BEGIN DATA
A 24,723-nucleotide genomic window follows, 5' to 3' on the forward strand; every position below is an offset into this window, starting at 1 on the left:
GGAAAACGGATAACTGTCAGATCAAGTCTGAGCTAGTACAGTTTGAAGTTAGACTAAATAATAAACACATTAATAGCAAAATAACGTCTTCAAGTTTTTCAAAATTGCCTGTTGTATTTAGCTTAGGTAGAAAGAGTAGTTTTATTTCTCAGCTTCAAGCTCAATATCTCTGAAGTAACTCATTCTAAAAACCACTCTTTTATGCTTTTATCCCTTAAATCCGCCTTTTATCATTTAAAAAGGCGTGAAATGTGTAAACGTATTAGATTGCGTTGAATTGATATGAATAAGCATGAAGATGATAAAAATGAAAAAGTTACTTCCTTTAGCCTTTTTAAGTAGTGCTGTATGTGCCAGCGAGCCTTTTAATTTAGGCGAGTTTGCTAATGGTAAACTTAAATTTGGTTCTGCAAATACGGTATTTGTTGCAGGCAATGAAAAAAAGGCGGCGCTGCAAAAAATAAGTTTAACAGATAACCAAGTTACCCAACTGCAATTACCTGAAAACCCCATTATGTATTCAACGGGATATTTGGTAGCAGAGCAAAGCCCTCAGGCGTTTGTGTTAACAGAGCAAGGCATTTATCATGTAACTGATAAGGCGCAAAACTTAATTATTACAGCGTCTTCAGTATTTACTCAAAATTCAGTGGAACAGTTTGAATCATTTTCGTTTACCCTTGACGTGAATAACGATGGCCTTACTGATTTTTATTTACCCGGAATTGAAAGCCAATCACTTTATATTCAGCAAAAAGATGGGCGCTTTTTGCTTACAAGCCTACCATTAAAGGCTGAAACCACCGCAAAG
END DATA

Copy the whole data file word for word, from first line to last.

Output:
A 24,723-nucleotide genomic window follows, 5' to 3' on the forward strand; every position below is an offset into this window, starting at 1 on the left:
GGAAAACGGATAACTGTCAGATCAAGTCTGAGCTAGTACAGTTTGAAGTTAGACTAAATAATAAACACATTAATAGCAAAATAACGTCTTCAAGTTTTTCAAAATTGCCTGTTGTATTTAGCTTAGGTAGAAAGAGTAGTTTTATTTCTCAGCTTCAAGCTCAATATCTCTGAAGTAACTCATTCTAAAAACCACTCTTTTATGCTTTTATCCCTTAAATCCGCCTTTTATCATTTAAAAAGGCGTGAAATGTGTAAACGTATTAGATTGCGTTGAATTGATATGAATAAGCATGAAGATGATAAAAATGAAAAAGTTACTTCCTTTAGCCTTTTTAAGTAGTGCTGTATGTGCCAGCGAGCCTTTTAATTTAGGCGAGTTTGCTAATGGTAAACTTAAATTTGGTTCTGCAAATACGGTATTTGTTGCAGGCAATGAAAAAAAGGCGGCGCTGCAAAAAATAAGTTTAACAGATAACCAAGTTACCCAACTGCAATTACCTGAAAACCCCATTATGTATTCAACGGGATATTTGGTAGCAGAGCAAAGCCCTCAGGCGTTTGTGTTAACAGAGCAAGGCATTTATCATGTAACTGATAAGGCGCAAAACTTAATTATTACAGCGTCTTCAGTATTTACTCAAAATTCAGTGGAACAGTTTGAATCATTTTCGTTTACCCTTGACGTGAATAACGATGGCCTTACTGATTTTTATTTACCCGGAATTGAAAGCCAATCACTTTATATTCAGCAAAAAGATGGGCGCTTTTTGCTTACAAGCCTACCATTAAAGGCTGAAACCACCGCAAAG